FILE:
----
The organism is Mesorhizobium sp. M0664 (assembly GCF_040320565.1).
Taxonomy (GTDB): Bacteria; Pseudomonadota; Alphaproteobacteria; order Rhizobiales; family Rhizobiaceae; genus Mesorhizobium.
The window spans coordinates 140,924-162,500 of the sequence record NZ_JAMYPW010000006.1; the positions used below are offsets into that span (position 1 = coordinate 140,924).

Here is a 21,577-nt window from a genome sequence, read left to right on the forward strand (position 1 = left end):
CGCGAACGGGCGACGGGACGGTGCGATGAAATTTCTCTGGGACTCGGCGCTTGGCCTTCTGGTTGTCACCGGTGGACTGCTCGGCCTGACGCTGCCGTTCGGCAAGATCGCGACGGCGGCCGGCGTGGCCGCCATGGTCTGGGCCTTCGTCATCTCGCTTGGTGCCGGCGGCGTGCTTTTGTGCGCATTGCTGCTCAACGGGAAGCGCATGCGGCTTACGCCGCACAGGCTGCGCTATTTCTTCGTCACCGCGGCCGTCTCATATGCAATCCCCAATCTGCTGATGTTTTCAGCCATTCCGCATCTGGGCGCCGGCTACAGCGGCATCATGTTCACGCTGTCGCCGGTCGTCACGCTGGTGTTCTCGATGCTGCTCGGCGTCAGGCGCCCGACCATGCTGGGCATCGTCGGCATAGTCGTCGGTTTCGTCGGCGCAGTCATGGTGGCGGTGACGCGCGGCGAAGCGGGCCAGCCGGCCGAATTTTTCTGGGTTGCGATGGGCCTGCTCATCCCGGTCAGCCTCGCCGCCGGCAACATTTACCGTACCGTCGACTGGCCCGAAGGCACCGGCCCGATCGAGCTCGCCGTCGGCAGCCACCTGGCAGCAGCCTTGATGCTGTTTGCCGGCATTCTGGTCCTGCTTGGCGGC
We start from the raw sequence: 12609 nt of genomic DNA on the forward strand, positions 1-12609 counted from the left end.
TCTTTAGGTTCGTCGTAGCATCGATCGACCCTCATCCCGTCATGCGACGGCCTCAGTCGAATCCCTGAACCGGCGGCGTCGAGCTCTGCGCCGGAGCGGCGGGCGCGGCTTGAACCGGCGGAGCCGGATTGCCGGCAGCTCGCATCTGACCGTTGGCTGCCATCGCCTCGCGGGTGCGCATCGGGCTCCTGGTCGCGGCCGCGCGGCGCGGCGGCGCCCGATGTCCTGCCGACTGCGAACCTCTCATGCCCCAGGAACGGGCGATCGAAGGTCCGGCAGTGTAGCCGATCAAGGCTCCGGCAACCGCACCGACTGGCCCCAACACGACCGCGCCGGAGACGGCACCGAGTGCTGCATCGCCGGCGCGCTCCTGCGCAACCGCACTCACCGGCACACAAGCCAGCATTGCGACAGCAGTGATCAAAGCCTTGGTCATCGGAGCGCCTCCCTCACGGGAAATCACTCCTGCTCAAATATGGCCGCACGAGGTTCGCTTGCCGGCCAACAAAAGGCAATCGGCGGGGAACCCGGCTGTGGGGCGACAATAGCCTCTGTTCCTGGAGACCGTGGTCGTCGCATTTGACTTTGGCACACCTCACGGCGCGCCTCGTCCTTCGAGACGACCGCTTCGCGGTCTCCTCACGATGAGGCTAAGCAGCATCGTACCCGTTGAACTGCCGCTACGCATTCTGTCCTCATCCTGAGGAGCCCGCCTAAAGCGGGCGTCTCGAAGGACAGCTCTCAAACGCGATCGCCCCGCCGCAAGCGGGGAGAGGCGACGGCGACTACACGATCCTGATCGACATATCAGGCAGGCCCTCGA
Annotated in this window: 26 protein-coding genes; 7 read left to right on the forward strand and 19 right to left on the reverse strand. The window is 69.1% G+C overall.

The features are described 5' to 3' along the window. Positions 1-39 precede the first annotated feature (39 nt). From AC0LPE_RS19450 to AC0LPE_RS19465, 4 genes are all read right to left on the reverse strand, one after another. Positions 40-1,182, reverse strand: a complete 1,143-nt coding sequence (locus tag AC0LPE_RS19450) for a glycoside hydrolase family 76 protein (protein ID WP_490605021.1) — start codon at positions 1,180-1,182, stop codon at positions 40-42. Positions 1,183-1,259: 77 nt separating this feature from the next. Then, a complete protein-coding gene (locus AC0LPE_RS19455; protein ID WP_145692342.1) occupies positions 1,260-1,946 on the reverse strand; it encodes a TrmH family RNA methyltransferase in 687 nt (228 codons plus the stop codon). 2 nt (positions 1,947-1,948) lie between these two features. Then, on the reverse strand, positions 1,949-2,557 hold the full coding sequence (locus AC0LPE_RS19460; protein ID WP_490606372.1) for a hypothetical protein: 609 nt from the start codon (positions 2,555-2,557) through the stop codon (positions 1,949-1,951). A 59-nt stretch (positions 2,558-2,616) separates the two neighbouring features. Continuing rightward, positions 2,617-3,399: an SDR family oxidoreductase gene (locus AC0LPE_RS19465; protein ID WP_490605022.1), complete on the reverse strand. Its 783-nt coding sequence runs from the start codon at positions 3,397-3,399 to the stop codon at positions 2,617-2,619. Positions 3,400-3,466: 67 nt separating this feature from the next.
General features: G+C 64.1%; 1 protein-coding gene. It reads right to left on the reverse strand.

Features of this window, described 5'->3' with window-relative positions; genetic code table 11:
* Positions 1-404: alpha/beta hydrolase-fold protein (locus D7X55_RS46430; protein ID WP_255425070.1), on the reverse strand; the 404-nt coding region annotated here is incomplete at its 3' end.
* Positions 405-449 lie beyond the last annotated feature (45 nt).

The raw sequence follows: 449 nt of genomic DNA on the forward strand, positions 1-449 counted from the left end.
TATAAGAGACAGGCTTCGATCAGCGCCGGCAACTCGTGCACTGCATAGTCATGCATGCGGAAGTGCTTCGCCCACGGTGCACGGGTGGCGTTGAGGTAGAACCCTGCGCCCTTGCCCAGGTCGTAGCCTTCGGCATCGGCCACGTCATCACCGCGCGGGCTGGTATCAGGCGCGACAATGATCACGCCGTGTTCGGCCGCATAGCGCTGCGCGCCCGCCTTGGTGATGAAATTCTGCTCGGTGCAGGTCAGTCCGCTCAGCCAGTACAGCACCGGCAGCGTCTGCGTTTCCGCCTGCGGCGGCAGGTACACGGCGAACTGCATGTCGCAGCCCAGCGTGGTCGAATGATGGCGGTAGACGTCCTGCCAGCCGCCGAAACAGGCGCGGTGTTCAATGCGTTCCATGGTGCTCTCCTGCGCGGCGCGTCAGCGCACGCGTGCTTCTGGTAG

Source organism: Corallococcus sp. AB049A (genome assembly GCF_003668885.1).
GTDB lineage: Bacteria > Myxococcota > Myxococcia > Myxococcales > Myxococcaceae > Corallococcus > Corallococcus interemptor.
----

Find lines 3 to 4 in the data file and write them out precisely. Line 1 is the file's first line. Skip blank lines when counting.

The window spans coordinates 140,924-162,500 of the sequence record NZ_JAMYPW010000006.1; the positions used below are offsets into that span (position 1 = coordinate 140,924).

Here is a 21,577-nt window from a genome sequence, read left to right on the forward strand (position 1 = left end):